So…why is this important? It highlights an important architectural difference between Pure Storage and much of our competition. Most competitive flash products (Violin and XtremIO, to name two), are architected around a fixed 4K internal block size, which means that if they receive an 8K IO they break it into two 4K IOs, if they receive a 32K IO they break it into eight 4K IOs, etc, which leads to a linear drop-off of IOPS by block size. Pure Storage, on the other hand, implements a variable internal geometry, meaning that we analyze IOs for data reduction down to 512-bytes in size, but we store a single IO as a single IO. That doesn’t mean we’ll have the exact same performance for a 4K IO as we’ll have for a 32K IO, but we’ll be substantially sub-linear in our performance fall-off. Check out the difference:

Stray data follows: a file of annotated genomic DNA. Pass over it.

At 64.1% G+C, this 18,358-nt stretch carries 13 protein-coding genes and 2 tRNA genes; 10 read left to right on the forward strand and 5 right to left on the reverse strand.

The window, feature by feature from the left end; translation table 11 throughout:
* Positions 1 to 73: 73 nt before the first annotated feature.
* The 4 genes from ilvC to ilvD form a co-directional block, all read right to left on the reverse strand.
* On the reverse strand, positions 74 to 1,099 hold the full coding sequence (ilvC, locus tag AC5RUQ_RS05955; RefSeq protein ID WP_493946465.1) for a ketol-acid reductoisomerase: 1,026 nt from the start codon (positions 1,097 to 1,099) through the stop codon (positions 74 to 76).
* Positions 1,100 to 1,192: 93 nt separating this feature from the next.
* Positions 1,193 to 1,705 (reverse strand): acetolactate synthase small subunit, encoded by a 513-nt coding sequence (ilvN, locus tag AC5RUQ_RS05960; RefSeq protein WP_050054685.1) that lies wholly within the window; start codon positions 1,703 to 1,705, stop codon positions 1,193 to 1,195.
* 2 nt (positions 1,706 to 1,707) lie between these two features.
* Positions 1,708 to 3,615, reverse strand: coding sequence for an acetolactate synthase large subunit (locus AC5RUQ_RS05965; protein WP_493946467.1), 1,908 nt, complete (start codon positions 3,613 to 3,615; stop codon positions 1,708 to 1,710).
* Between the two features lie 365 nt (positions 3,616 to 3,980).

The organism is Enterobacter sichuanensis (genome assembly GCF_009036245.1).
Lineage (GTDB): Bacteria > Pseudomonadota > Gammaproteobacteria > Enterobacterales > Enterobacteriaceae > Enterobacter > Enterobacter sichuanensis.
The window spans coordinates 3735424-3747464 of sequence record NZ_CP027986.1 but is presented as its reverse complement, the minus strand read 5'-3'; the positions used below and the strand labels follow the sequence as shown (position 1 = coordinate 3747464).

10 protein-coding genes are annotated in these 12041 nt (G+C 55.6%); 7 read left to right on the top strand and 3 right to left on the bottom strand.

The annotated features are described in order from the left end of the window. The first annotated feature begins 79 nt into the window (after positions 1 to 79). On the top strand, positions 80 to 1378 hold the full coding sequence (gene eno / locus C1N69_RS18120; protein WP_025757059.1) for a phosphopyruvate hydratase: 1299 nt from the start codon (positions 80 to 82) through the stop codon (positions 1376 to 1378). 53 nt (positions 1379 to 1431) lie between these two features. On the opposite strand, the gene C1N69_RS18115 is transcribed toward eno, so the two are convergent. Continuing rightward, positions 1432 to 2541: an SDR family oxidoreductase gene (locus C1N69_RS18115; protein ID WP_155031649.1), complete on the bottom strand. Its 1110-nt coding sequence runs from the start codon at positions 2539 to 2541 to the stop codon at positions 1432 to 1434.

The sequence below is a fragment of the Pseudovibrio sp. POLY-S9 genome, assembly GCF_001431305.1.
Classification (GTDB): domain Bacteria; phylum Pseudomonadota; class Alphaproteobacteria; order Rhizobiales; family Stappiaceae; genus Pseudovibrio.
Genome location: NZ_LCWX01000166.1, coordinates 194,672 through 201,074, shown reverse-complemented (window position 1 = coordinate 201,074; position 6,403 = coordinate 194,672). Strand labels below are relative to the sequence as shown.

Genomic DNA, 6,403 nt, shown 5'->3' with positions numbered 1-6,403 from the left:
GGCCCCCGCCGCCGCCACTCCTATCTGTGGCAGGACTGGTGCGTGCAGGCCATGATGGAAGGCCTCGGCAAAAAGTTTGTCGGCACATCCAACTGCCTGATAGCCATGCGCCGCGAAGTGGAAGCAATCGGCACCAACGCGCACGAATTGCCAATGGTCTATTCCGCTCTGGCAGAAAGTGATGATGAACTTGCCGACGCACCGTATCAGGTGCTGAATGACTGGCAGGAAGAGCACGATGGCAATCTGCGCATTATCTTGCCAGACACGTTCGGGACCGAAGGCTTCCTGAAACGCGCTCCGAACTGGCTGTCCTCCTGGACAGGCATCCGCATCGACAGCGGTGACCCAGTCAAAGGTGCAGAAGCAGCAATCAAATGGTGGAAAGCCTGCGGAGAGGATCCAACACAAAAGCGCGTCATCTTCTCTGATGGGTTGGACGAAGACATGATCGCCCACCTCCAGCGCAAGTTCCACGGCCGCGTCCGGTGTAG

The result is that for IOs in the “zone” of most real world customer workloads, Pure Storage will substantially out-perform the 4K-optimized competition. Try it out and you’ll see!

Better Efficiency than Brand X: It Takes 4 X-Bricks to Equal One FlashArray